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I'm trying to change the color of my cursor inside emacs to another color dynamically.

I'm using emacs -nw for the terminal emacs. The terminal I'm using is Rxvt-Unicode (Urxvt).

Since emacs can't (I think) make changes to the terminal, (set-cursor-color "red") won't work. In order to change the cursor color of the terminal I can run echo -ne '\033]12;red\007'. This changes the color of the cursor to red.

What I tried to do in emacs is to run this command inside it. M-x shell-command echo -ne '\033]12;red\007'

However, emacs will escape the echoed string and print it at the bottom of the window, and not actually make any changes to the cursor.

I really don't know what else I can do from here, I don't want to use the emacs GUI. Does anyone know a way around this? I want to be able to change the color of my cursor depending on my current mode, which is why it needs to be dynamic. If anyone has any other suggestions I would be happy to hear them!

Thanks in advance.

share|improve this question
shell-command runs the command in an inferior shell, so it won't take effect in the containing Emacs. I don't know how to get Emacs to echo escape sequences directly ... I tried using (message ...) with the escape sequence in there but no luck. – scottfrazer Dec 10 '12 at 21:34
up vote 5 down vote accepted

I think you want to use send-string-to-terminal.

E.g. (send-string-to-terminal "\033]12;red\007").

share|improve this answer
It seems that this is the best solution! Thanks a lot. Pains me to have to unaccept Francesco's answer, but this one works best. Still thanks both of you for your help! – Attic Dec 11 '12 at 2:30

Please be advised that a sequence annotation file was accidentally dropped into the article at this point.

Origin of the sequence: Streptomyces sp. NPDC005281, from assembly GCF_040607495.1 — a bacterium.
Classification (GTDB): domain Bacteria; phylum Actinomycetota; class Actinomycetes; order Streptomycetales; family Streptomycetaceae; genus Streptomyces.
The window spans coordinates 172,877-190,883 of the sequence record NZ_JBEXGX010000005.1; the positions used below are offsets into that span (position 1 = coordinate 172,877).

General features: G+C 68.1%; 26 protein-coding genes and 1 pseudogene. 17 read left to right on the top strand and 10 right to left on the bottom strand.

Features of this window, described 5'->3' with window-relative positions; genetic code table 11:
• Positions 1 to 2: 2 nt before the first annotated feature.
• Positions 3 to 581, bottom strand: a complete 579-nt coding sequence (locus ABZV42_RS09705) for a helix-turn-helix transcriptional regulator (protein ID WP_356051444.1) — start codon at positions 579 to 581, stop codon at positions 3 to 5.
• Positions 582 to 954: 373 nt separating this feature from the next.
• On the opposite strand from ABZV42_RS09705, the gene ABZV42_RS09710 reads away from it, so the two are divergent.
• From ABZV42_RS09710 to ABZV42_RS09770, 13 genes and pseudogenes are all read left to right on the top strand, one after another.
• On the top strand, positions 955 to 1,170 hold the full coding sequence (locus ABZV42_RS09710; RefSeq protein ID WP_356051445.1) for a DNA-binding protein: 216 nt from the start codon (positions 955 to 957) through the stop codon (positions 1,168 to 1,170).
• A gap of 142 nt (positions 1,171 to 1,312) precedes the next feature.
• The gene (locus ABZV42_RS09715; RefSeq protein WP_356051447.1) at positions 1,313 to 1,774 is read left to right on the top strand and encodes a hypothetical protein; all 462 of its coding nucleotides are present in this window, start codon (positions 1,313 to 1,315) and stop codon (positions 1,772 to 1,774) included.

Ok now I'm feeling silly :( even though I thought it worked (and it does) however whenever I run the function it prints the text in the editor itself. So this won't work I'm afraid. I'll leave this question unanswered for a little longer and otherwise I'll have to accept Francesco's answer again. My apologies.. – Attic Dec 11 '12 at 2:34
This definitely seems like it is the right way to go. Yet I don't understand why it doesn't work as expected... (In my setup, it doesn't change the cursor color and prints the ANSI sequence in the terminal ; I have to run M-x redraw-display to get rid of it) – Francesco Dec 11 '12 at 7:09
Works for me. If you have been using double backslashes, they need to be single, of course (you are not sending stuff to the shell, but to Emacs itself). – tripleee Dec 11 '12 at 7:31
You're right, it does work! I wrote it wrong. In the example it works perfectly :) Thanks a lot! – Attic Dec 11 '12 at 20:39

This is a very hackish solution -- I hope someone will find a better one:

(suspend-emacs "echo -ne '\\033]12;red\\007'; fg\n")

It works by temporarily suspending the emacs process and stuffing commands into the underlying terminal to make the shell change the cursor color and resume emacs after that. However, this causes the screen to flicker while the emacs frame temporarily disappears.

Here is another very hackish and system-dependent solution:

(shell-command (format "echo -ne '\\033]12;red\\007' > /proc/%d/fd/1" (emacs-pid)))

It works (at least on Linux) by directly sending the ANSI escape sequence to the terminal (which is accessed through the /proc/PID pseudo-filesystem). I don't find this solution more elegant than the previous one, but at least it doesn't make the screen flicker.

share|improve this answer
This seems to work, the screen flickering is a bit annoying but there might not be a better way. If someone could come up with a better way that would be great. – Attic Dec 10 '12 at 21:50
Even if it's not "elegant" it works! Thanks so much for this solution! – Attic Dec 10 '12 at 22:11

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